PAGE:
I wrote those lines in 2006. And not a thing I’ve seen in the last ten years has shaken my sense of its basic truth. I didn’t know what I even meant by it then, and it may strike some as odd that it never led me to a barricade or a march. This is not necessarily because I disagree with those actions but because once I’d properly ascertained the scale of the problem, I couldn’t see how protest marches led to where I thought we needed to go. Not on their own, anyway.

I’d stumbled into a conversation about how to rebuild the world from the ground up. Never mind energy production, what did it mean for a department store or a bank or a furniture manufacturer or a logging company or a suburban neighbourhood to be part of this universal climate solution that had come to be known, a touch awkwardly, as sustainability? I didn’t know, and in my search for answers I found myself drawn to wonky conferences peopled in the main by mid-level managers, entrepreneurs touting gee-whiz gizmos, directors of NGOs, assistant deputy ministers. Previous Globe conferences were headlined by local political dignitaries (the mayor, later the premier) and the sub-C-suite executives of random multinationals. VIPs, sure, but by a generous definition of V. This all wasn’t for nothing, but it certainly wasn’t the centre of too many people’s gravity.

At Globe’s opening plenary yesterday morning, familiar faces from panel discussions and roundtables at events like this one over the years hurried in as part of a bustling entourage. They chatted amiably with the cabinet ministers who now employ them. A vast arsenal of TV cameras had assembled at the centre of the ballroom, and a handful broke away in a rush when the premier of Ontario strolled in.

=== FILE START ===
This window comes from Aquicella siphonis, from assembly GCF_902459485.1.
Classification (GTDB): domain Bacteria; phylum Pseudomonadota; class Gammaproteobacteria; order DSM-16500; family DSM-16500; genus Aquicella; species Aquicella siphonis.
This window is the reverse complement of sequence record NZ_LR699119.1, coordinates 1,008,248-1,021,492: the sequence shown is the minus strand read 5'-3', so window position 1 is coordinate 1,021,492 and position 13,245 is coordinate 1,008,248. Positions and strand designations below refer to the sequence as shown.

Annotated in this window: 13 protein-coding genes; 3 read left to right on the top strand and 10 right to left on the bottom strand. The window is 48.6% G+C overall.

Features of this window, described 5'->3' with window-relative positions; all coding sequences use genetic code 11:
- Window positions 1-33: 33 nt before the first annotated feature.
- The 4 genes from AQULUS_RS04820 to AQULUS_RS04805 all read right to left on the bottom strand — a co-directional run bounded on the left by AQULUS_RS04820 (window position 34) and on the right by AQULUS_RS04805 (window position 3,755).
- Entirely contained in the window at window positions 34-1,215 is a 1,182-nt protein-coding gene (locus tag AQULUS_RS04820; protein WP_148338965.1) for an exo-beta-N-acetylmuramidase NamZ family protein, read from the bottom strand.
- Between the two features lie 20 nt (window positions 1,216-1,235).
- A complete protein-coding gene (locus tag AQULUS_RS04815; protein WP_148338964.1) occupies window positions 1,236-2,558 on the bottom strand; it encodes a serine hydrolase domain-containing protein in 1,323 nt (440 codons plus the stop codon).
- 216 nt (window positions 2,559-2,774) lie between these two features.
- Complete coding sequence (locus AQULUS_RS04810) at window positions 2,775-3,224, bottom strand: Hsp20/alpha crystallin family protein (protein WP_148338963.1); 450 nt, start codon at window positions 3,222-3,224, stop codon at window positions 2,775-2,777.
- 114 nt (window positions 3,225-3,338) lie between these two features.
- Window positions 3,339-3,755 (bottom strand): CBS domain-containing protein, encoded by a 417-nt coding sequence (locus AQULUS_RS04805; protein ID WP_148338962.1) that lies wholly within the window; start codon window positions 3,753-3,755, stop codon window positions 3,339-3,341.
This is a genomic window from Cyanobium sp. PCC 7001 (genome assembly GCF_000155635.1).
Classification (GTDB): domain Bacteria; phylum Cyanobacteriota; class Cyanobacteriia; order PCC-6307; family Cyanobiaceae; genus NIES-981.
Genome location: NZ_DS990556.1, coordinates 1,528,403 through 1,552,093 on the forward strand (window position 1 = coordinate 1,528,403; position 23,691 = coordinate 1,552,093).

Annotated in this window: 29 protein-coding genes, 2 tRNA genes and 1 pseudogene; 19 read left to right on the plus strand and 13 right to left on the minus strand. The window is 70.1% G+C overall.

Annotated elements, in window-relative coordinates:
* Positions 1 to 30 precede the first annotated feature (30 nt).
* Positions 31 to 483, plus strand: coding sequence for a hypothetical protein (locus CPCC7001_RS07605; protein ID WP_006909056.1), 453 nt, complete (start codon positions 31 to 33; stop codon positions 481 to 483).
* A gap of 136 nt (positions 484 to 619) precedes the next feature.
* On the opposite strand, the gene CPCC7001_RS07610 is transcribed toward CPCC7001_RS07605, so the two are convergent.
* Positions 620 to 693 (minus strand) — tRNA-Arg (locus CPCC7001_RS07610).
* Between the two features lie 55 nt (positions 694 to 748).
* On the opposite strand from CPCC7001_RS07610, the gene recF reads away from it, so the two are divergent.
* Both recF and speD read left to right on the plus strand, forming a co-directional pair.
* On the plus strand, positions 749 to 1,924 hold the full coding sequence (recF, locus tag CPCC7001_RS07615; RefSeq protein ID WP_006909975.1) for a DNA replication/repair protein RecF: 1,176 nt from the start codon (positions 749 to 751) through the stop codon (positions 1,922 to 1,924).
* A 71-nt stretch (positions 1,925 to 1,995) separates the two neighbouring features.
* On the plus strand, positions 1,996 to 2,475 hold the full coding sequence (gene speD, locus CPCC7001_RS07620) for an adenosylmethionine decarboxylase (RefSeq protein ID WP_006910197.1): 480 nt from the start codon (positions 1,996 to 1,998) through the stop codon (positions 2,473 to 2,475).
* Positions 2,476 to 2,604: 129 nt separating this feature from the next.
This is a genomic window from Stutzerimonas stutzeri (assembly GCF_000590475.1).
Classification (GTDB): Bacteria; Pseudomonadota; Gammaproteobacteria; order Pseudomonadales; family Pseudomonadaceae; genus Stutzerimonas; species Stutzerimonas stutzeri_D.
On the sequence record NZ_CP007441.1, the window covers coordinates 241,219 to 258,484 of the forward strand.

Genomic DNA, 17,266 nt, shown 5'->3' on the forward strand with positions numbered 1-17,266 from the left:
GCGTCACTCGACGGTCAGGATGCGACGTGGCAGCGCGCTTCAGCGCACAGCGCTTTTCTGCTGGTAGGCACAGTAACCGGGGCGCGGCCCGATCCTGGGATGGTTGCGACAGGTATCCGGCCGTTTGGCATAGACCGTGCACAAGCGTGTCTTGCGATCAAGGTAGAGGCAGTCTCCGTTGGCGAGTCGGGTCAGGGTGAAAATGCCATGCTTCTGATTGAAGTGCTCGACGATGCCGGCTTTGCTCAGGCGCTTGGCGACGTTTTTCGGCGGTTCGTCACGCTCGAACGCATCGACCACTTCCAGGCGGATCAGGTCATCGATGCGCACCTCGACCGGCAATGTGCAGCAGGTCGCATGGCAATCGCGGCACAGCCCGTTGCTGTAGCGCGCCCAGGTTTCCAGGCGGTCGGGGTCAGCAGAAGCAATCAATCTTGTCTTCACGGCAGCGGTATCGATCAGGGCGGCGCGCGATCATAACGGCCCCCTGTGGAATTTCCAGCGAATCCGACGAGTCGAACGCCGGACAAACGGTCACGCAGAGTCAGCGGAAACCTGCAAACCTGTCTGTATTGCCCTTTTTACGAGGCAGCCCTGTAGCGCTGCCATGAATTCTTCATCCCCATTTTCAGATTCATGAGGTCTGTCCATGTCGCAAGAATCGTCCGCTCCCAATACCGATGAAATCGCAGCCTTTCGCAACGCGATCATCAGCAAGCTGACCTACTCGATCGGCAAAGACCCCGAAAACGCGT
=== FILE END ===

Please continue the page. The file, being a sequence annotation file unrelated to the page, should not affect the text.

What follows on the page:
This was—I can’t possibly overstate this—nothing like the business as usual I’d come to know at a sustainable business conference. This Vancouver ballroom, this talk of energy transitions and carbon budgets—somehow, finally, this was now the inside. The sustainability geeks were the government, or part of it, anyway. It was our prom, and to have such a conference graced with a prime minister’s speech felt valedictory.

And if it also felt like a long time in coming, it felt no less powerful for that. In his speech, the Trudeau placed this wonky sustainability project at the top of Canada’s public policy agenda, as many of us had long argued it should be but had perhaps grown used to thinking it might never be. The business being discussed in the days to come, he assured us, was a “mainstream” business, and we finally had “a real partner” in Ottawa.

At the press conference afterward, the general thrust of the questions rapidly redirected the prime minister’s lofty talk into the usual political morass of unsettled scores and competing interests. Questions about pipelines and related issues and the presumed controversy over such things outnumbered questions about anything else by a ratio of at least two to one.

I’ll wade further into that morass in dispatches from Globe in the days to come. Both because it’s a necessary slog and because, come to think of it, sustainability conferences tend to be better than average at tackling that kind of complexity and contradiction. For now, though, I want to leave it with Justin Trudeau in the glare of dozens of cameras on a Vancouver stage, where the business of solving climate change finally became a national project.

Chris Turner
Chris Turner is the author of The Patch: The People, Pipelines, and Politics of the Oil Sands. He is based in Calgary.